Electrons' split 'personalities' help solve physics mystery

The most precise measurement yet of the electron’s shape casts doubt on ideas such as supersymmetry that predict a zoo of undetected particles in the universe.

The most precise measurement yet of the electron’s shape casts doubt on ideas such as supersymmetry that predict a zoo of undetected particles in the universe.  (Shutterstock)

Electrons, the negatively charged particles around atoms, have split "personalities," and act one way or the other depending on how many of them are around, new research suggests.

The finding could help to solve a long-standing mystery about electrical currents in superconductors, which carry such current with no energy loss. Physicists have long wondered why electrons sometimes move freely as superconducting materials cool and other times jam up electrical flow.

The researchers focused on so-called high-temperature superconductors, or those materials that conduct electricity at temperatures above supercold, or absolute zero (minus 459.67 degrees Fahrenheit, or minus 273.15 degrees Celsius). They used an electron microscope to examine one class of high-temperature superconductors based on cuprates, or copper and oxygen compounds. Cuprates are usually insulators (meaning they don't conduct electricity) but when cooled to about 160 degrees Kelvin (minus 171 degrees F, or minus 113 degrees C) and mixed with a oxygen, amounting to a few atoms scattered among several cuprate molecules, they turn into superconductors, the team from Brookhaven National Laboratory found. 

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Stuck electrons
The researchers found that doping the cuprates with oxygen initially caused some of the electrons to freeze in place a condition called "stripes." The stripes interfered with the superconductivity, because the stuck electrons only allowed the free ones to move in certain directions.

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Adding enough oxygen to the cuprates seemed to make a big difference, as the cuprates acted as semiconductors again, said study researcher J.C. Samus Davis, a senior physicist at Brookhaven National Laboratory in Upton, New York, and director of the U.S. Department of Energy's Center for Emergent Superconductivity.

The reason this seems to work has to do with why superconductivity happens. Usually, metals conduct electricity because the atoms have incomplete outer electron shells. Copper, for instance, has a single electron in its outer shell, even though that shell has enough space for eight electrons. That extra space allows the electrons to act as though they are in a free-floating sea. Attaching a battery imposes an electric field on the electrons, which all get attracted toward the positive side of the field. The battery also supplies more electrons, which move like a conga line along the wire. There's resistance, though, because the electrons also bounce around randomly.

If a metal is cooled enough, though, the electrons form so-called Cooper pairs. Electrons are negatively charged, so they attract the positively charged particles, or ions, in the metal, leaving a slightly denser positive charge as they move. That positive charge attracts other free electrons, resulting in a weakly bound pair one behind the other.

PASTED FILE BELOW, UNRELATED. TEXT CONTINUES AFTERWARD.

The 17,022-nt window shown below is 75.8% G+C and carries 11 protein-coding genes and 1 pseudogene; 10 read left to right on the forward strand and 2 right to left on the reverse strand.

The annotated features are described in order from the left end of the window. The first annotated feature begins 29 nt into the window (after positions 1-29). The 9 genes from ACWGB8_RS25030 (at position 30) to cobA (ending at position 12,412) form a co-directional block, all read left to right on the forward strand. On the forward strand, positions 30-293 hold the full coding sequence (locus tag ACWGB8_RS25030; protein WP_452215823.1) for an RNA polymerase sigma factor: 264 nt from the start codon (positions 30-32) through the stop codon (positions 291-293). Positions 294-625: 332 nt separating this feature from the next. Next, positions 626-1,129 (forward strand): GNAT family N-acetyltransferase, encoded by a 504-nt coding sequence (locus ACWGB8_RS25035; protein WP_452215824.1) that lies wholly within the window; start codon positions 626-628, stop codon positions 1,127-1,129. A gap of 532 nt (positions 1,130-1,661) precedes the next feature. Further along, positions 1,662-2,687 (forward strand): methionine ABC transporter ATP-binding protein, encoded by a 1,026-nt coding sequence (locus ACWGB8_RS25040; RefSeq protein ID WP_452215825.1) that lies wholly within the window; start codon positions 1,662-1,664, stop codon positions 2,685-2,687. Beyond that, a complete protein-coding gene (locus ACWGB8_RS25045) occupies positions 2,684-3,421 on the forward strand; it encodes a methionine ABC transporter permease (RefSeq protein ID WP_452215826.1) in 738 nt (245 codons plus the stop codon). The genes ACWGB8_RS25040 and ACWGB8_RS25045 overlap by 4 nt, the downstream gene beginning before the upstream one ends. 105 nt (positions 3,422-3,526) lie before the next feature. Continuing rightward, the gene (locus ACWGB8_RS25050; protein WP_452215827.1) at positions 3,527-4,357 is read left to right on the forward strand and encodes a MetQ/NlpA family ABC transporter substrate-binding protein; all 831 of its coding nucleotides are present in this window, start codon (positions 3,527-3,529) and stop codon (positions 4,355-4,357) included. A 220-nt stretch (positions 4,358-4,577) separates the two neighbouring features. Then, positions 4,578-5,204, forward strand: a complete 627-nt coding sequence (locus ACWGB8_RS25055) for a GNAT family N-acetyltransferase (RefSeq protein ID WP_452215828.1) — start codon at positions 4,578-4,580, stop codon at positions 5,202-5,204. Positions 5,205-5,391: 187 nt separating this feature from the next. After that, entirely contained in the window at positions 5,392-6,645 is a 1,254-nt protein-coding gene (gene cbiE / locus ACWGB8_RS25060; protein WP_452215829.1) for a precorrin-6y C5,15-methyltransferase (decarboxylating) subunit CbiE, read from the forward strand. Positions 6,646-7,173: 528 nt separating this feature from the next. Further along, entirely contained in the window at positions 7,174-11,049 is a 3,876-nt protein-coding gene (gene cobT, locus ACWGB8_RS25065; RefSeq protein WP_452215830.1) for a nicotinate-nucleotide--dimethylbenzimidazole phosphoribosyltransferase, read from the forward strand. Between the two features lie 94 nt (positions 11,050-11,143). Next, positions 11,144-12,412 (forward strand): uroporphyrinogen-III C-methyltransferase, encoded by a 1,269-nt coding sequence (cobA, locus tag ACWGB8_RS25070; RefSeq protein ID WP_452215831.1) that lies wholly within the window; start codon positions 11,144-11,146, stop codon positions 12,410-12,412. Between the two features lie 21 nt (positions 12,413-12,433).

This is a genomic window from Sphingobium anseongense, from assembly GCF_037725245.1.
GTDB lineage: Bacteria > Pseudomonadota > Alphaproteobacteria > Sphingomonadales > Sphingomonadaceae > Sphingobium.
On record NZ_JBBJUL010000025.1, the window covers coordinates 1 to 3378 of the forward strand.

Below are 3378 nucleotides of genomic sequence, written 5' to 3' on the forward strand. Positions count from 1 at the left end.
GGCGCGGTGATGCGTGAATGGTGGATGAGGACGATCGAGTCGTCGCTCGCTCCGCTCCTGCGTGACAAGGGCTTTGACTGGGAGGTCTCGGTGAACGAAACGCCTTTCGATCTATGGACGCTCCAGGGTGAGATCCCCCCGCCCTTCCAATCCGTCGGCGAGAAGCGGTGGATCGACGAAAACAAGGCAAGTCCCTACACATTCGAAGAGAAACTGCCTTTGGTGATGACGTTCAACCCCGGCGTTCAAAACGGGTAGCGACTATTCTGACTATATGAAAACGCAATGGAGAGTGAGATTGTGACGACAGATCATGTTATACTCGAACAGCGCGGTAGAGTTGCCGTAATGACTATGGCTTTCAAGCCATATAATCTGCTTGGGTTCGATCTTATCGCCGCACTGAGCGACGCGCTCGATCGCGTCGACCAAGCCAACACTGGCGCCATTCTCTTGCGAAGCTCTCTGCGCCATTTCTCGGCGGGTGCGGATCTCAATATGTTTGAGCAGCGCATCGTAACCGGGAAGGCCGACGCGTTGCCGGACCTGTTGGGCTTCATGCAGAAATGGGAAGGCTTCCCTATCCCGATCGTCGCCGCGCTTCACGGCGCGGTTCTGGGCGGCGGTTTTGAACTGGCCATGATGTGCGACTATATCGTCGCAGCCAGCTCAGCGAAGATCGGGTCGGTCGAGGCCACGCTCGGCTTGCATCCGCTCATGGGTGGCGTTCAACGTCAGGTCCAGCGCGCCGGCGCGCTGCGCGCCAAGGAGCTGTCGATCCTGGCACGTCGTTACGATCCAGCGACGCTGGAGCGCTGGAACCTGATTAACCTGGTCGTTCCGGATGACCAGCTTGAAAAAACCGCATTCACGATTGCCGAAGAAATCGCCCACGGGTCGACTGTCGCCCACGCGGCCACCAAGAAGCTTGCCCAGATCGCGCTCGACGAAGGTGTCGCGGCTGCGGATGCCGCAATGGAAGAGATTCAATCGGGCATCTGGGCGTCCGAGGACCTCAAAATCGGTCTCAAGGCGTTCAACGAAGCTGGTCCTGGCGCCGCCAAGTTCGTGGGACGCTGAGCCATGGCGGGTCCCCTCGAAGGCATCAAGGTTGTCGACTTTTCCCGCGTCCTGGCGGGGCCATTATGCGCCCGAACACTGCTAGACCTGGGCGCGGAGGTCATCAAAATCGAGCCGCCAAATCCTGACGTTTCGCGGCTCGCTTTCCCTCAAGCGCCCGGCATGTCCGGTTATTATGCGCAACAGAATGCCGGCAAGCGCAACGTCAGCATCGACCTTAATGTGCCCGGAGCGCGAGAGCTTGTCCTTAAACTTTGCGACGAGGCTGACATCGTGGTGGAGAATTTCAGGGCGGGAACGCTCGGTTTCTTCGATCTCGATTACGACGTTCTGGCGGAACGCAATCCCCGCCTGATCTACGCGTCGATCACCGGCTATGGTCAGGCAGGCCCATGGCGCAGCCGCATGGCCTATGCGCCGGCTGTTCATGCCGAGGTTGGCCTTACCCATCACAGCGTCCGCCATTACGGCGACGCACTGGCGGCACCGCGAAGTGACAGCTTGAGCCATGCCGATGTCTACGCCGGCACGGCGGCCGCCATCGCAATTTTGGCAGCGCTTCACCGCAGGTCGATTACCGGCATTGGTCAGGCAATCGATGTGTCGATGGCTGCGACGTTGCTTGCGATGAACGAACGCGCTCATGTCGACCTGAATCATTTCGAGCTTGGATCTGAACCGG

Quantum-mechanical rules allow them to sail through the copper without interference. But it doesn't work when the temperature is too high, because the pairs break up when the electrons are jostled around. 

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A process called doping in which chemicals are applied to a metal or other substance adds "holes," or spaces of positive charge where electrons are absent, to the material. The result is that the electrons in the cuprates have more room to move, and that's why, at cold temperatures, the stuck electrons or "stripes" disappear.

Making superconductors
While the phenomenon may sound esoteric, it's an important step in understanding how to make superconducting materials, Davis said. "There were dozens of competing explanations. The result of our experiment showed it was a simple explanation," Davis said.

There is still a lot of work to do on raising superconductor temperatures. The Brookhaven team's experiment was done at 4 degrees Kelvin, or about minus 450 degrees F (minus 268 degrees C) well below the theoretical limit. More experiments will have to be done with doped cuprates at higher temperatures. That said, Davis notes that if a superconductor could work at the temperature of liquid nitrogen, as opposed to liquid helium, that would reduce the costs a lot.

Also, knowing that "stripes" need to be prevented from forming can guide engineers and scientists in choosing what substances to focus on and how to boost the temperature of superconductors even further. "Once the materials scientists know what the objective is, they can work toward that," Davis said.

Even with this new finding, superconductors still hold mysteries. Although Davis' group has found a way to mitigate the striping phenomenon, much of the underlying mechanism is still unclear.

Yang He, a doctoral candidate at Harvard University, is among a group of scientists who also study superconductivity. He said in their findings, a phase where electrons are partially conducting and partially insulating called the pseudogap seems to evolve smoothly no matter what the electrons in the material are doing. In addition, the pseudogap phase electrons seem to participate in superconductivity as well. "Somehow, the electrons are doing two things," he said.

The study appears in the May 9 issue of the journal Science.